Foreign arbitration awards must generally be upheld in the United States under treaty obligations. Upholding a foreign award requires that there actually be an arbitration award, however. For that matter, it requires an actual arbitration proceeding. A recent Ninth Circuit decision confronted a strange situation where there was no arbitration to confirm.
Michael Castro signed an employment agreement to be a commercial fisherman for Tri Marine. The agreement contained a mandatory arbitration provision that required him to arbitrate any disputes in and subject to the procedural rules of American Samoa. Castro was injured on the job. He released his claims in exchange for a cash settlement. The release also contained an arbitration clause requiring arbitration in American Samoa. Castro was then advised to go to an arbitrator in the Philippines with a representative of Tri Marine, though claimed he was told and believed he was merely picking up his settlement check. At the arbitrator’s office, Tri Marine filed a motion to dismiss the arbitration, even though there was not an arbitration case filed (indeed, there wasn’t even a case number assigned to the matter). The arbitrator granted that motion. Castro later required additional surgery and sought to bring suit in Washington state court in the United States. Tri Marine removed to Washington federal court, which dismissed the case.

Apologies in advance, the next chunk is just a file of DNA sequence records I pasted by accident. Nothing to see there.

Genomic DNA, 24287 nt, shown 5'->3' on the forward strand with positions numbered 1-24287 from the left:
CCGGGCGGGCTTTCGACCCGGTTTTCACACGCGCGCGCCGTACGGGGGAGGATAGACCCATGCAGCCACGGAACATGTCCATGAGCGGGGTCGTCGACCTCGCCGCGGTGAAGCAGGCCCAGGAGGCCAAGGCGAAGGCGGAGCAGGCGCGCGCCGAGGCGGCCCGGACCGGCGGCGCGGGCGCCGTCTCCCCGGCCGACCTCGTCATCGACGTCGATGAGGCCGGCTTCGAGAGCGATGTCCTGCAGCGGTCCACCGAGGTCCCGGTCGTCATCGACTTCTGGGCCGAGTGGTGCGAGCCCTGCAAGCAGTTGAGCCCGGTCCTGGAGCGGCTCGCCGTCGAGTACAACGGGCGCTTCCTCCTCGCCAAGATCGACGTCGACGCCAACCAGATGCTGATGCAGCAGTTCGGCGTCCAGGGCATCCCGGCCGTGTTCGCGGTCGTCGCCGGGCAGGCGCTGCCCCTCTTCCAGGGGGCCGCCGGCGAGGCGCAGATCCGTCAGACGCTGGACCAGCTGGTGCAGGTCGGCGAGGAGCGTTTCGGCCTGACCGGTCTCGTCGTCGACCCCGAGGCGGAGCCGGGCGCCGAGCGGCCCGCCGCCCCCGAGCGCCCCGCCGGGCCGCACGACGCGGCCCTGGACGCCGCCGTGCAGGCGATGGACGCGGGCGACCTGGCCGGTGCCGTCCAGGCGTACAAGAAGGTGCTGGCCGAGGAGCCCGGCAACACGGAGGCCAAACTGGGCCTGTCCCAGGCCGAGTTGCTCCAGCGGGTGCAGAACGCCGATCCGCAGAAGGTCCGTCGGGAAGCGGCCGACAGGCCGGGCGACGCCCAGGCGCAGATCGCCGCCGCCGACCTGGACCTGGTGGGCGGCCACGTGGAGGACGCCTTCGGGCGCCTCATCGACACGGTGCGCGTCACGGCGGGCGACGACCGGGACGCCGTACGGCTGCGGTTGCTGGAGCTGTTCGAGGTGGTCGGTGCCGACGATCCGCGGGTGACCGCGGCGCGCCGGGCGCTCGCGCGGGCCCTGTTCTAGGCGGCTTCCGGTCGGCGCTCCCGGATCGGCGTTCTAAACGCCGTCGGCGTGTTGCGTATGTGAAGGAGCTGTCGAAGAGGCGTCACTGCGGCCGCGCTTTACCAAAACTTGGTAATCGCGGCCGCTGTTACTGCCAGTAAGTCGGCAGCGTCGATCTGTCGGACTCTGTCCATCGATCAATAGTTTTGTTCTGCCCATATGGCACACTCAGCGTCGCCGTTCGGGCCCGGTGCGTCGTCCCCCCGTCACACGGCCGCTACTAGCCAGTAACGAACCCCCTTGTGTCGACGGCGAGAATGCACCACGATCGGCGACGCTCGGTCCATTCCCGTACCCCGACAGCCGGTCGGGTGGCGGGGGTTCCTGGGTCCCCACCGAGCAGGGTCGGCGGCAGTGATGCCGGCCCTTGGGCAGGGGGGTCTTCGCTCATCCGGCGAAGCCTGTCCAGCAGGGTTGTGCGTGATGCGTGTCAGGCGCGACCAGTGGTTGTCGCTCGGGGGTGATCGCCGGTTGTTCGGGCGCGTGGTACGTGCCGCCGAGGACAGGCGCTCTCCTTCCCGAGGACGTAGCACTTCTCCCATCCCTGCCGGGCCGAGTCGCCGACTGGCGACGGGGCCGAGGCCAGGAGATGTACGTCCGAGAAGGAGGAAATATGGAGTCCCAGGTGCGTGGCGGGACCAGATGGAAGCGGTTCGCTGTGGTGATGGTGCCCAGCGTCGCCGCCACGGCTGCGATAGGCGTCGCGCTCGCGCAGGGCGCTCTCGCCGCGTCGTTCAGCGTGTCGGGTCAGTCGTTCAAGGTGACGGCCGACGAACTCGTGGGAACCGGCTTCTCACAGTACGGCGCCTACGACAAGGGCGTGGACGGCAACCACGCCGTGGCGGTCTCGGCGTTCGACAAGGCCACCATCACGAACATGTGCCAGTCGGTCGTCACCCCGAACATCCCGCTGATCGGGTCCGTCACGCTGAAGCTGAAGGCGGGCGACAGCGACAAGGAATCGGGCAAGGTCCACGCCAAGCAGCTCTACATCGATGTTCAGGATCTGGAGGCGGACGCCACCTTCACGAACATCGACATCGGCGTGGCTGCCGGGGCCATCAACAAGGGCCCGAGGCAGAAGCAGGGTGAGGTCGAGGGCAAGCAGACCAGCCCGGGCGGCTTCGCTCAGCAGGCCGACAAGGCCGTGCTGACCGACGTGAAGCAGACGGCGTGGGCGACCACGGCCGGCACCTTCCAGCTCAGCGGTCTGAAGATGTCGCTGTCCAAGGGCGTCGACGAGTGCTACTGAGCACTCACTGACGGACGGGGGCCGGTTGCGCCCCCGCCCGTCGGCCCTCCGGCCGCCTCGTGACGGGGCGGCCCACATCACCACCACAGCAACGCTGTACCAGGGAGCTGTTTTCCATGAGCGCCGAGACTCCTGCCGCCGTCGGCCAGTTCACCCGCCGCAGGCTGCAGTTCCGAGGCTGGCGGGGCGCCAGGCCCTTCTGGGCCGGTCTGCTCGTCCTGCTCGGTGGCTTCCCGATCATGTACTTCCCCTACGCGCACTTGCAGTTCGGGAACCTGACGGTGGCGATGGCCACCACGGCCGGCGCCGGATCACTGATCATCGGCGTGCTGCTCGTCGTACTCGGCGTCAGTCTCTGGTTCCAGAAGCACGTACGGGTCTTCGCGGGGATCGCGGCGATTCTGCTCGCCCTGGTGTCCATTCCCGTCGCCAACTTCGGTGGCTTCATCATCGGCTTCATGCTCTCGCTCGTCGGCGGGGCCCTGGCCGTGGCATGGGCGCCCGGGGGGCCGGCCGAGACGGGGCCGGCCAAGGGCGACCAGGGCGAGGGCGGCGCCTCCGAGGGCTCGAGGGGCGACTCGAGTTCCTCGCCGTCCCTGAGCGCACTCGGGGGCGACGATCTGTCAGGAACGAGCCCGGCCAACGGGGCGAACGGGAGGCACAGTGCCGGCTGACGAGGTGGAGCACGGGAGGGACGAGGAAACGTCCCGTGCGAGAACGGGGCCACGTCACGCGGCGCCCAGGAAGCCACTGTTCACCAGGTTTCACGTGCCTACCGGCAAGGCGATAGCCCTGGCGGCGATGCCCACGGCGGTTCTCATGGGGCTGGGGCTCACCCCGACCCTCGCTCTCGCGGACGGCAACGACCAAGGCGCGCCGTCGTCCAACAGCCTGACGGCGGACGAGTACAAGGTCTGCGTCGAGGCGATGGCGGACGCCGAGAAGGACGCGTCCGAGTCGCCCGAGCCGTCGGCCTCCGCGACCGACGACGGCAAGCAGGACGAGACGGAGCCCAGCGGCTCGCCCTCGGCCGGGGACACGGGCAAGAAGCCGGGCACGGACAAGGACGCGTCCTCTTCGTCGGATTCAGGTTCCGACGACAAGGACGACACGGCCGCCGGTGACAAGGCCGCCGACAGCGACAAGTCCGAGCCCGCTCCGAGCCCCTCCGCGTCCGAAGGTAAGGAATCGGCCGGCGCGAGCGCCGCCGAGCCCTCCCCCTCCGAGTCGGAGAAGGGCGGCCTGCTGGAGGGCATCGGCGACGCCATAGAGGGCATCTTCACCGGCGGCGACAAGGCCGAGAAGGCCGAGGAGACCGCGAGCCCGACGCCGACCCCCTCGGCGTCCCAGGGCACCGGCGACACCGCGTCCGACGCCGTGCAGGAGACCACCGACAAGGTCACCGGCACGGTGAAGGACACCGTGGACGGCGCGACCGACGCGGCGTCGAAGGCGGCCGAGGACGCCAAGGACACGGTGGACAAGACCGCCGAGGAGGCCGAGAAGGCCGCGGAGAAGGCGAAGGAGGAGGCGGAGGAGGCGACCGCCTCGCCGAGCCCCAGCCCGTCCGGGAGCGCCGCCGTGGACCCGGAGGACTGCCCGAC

The Ninth Circuit reversed. The court recognized that foreign arbitration awards must generally be upheld under the New York Convention, but concluded that there was no arbitral award under the facts. Although the arbitrator had issued a decision on a motion to dismiss, the parties had settled their dispute before the “case” was even filed. There was nothing to arbitrate. But even if there was an “arbitration,” it did not comply with the arbitration agreement’s arbitration clause or choice-of-venue provision. There was no evidence Castro waived those provisions. And even putting aside all those problems, the “arbitration” did not comply with the law of the Philippines concerning arbitration. The Ninth Circuit was careful to note that it was not infringing on “consent awards” whereby settlements reached during arbitration are turned into arbitration awards. That did not happen in this case. The court then remanded the case to the district court and instructed it to consider whether jurisdiction existed.
Castro v. Tri Marine Fish Co., No. 17-35703 (9th Cir. Feb. 27, 2019).